Industry Update
External Article11 June 2020

Hotels Transformed New York’s Social Life. Now What?

An industry revitalized itself with just the kind of large gathering spaces that now seem like breeding grounds for disease.

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There was a time in the not so far-off past when hotels lived or died by being an out-of-towner's fantasy: the Plaza, the Four Seasons, the St. Regis.

Then, as new money poured into real estate in the mid-1990s, and as Mayor Rudolph Giuliani cracked down on dance clubs like the Sound Factory and Tunnel, as food culture ascended and laptop computers and Startac phones enabled the self-employed to work outside their homes, a new group of boutique hotels became the new New York's fantasy of itself: ritzy, but not fusty.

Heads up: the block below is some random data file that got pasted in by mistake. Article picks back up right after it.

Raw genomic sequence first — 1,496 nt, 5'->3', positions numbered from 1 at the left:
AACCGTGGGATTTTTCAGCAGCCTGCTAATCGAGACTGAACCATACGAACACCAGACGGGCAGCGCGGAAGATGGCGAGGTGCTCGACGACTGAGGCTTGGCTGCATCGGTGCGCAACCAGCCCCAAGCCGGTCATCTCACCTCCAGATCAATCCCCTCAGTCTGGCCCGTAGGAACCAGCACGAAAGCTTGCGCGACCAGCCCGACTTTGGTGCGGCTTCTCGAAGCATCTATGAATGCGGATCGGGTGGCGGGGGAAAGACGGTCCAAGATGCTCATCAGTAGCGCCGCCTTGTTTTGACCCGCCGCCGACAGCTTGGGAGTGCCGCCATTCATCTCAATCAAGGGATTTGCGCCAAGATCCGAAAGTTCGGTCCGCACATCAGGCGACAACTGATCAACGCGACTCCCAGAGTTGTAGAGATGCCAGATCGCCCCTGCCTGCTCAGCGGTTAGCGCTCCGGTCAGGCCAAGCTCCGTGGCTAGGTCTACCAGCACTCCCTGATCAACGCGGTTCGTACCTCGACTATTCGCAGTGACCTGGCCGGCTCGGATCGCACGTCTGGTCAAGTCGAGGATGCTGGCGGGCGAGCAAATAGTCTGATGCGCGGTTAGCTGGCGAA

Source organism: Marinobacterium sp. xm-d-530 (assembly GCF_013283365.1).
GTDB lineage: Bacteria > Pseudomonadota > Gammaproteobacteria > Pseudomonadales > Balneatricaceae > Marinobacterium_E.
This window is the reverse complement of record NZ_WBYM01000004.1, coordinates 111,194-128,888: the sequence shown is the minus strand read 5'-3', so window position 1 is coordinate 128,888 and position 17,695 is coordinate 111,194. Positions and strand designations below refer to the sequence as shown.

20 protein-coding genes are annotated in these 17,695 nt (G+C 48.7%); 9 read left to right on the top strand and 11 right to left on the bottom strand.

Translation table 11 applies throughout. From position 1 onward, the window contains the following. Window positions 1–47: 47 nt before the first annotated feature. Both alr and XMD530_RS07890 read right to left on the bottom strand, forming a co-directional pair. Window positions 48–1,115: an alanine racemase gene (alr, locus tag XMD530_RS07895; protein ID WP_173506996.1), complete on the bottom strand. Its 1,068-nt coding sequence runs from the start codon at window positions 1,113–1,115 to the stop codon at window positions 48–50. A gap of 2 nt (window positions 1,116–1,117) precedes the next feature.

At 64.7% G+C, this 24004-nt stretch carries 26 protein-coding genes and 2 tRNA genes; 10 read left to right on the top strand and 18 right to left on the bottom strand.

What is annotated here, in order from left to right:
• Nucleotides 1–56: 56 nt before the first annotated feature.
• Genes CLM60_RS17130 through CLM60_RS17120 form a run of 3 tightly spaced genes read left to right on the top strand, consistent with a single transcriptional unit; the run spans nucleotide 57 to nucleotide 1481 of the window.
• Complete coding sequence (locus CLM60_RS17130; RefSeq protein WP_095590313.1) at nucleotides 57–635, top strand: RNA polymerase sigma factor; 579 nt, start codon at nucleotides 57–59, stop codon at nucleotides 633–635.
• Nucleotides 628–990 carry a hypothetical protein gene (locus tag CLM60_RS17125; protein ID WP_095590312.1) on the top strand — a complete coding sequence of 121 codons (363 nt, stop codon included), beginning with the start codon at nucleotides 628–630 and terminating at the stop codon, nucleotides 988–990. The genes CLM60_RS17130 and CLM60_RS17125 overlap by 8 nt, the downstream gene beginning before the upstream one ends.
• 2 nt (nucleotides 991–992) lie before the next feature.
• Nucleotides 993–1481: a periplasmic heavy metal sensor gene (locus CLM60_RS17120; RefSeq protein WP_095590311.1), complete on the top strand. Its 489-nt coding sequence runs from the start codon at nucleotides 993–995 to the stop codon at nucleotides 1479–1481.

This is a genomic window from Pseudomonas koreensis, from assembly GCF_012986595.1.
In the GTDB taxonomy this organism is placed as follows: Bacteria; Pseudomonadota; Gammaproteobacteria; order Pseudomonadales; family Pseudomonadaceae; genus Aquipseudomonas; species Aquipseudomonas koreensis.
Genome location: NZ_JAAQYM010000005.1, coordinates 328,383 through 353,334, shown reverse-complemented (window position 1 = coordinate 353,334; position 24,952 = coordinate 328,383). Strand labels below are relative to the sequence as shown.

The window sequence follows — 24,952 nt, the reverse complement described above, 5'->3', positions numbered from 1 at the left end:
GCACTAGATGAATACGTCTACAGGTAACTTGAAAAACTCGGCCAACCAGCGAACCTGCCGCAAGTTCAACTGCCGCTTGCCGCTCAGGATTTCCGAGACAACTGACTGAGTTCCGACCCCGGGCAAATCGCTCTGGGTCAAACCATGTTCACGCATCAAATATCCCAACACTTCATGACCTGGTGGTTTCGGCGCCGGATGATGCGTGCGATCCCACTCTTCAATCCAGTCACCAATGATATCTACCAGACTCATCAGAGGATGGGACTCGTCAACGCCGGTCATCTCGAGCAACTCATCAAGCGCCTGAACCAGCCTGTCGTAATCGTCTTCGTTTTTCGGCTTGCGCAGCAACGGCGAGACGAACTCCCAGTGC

Gender-nonconforming sex workers cycled out, star chefs rolled in. Guests at the city's boutique hotels engaged in spirited debates about which "Sex and the City" character they were: Charlotte, Carrie, Samantha or Miranda. Self-employed, Helmut Lang-clad creative types too good for Starbucks conducted business in the lobbies. And D.J.s played in their basement nightclubs.

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